No other testimony was received. In closing, Suter asked the jury to weigh the opinions of both experts and to apply the facts to the law.
The jury was instructed that "defendant is presumed to be mentally competent and he has the burden of proving by a preponderance of the evidence that he is mentally incompetent as a result of mental disorder [or developmental disability]. . . ."
The jury found defendant mentally competent to stand trial and criminal proceedings were resumed under section 1370.
Resumption of Criminal ProceedingsOn January 6, 1988, the court granted defendant's motion for appointment of new counsel. Swartz was relieved and Suter was appointed to represent defendant at trial. On March 22, the court denied defendant's Marsden motion for substitution of counsel.
A bifurcated trial was held, first on counts I-III, then on count IV and the special allegations. Defendant was found guilty on counts II-IV. All special allegations were found true.
A mistrial was declared on count I and the charge was eventually dismissed upon the motion of the district attorney.
The court denied probation and sentenced defendant to a determinate sentence of eighteen years, four months in prison on two counts of assault with a deadly weapon, one count of felon in possession of a firearm, two enhancements under section 12022.5, and two enhancements under section 667, subdivision (a). The court also sentenced defendant to two consecutive life sentences pursuant to section 667.7, subdivision (a)(1), the habitual criminal statute.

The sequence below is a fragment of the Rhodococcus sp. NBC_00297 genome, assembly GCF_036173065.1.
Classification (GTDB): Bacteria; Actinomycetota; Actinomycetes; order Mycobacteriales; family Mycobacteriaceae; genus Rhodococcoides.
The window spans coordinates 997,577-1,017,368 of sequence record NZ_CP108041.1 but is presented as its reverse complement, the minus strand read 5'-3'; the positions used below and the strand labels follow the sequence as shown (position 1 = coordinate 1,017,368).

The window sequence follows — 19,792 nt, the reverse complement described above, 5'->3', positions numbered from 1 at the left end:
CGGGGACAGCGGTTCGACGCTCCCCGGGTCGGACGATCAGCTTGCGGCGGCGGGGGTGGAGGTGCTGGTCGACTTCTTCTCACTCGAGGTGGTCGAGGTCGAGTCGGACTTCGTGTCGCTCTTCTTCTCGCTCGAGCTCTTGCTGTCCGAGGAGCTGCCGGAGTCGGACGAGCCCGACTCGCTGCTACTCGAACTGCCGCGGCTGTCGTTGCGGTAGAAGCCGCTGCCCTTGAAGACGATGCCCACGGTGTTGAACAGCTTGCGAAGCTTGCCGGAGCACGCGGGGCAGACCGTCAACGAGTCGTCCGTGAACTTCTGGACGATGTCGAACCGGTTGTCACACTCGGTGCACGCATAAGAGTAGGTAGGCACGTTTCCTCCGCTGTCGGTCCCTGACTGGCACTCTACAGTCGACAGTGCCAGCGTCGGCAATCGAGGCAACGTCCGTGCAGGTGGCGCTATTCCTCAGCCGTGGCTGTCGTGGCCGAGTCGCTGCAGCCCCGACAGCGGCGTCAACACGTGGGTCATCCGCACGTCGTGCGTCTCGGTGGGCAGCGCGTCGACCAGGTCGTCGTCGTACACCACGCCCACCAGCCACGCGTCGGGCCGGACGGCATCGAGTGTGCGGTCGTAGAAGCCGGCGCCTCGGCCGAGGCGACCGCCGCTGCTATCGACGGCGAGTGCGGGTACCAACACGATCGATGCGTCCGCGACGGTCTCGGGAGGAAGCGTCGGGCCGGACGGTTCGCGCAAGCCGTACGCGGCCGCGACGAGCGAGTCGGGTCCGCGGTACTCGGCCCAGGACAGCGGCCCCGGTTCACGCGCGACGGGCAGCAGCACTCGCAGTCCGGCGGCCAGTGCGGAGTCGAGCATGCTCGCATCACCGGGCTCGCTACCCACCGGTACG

See footnote 1, ante, page 444.
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II BURDEN OF PROOF
(1a) At the hearing to determine whether defendant was incompetent to stand trial, the trial court used the jury instruction set forth in CALJIC No. 4.10 (1984 rev.) to instruct the jury that "[t]he defendant is presumed to be mentally competent, and he has the burden of proving by a preponderance of the evidence that he's mentally incompetent as a result of some mental disorder or developmental disability." After obtaining the finding of competency he desired, defendant now contends for the first time on appeal that the presumption of competence codified in section 1369, subdivision (f), denied him due process of law by irrationally allocating the burden of proving incompetence to someone who may not have been able to assist his attorney prior to and during the hearing. We find that the trial court's allocation of the burden of proof to the defendant did not deny him due process of law. (2) The conviction of an accused person while he is legally incompetent violates due process. ( Pate v. Robinson (1966) 383 U.S. 375, 377 [15 L.Ed.2d 815, 817-818, 86 S.Ct. 836].) "Indeed, the United States Supreme Court has held that the failure of a trial court to employ procedures to protect against trial of an incompetent defendant deprives the defendant of his due process right to a fair trial. . . ." ( People v. Hale 44 Cal.3d , 539 [ 244 Cal.Rptr. 114, 749 P.2d 769].)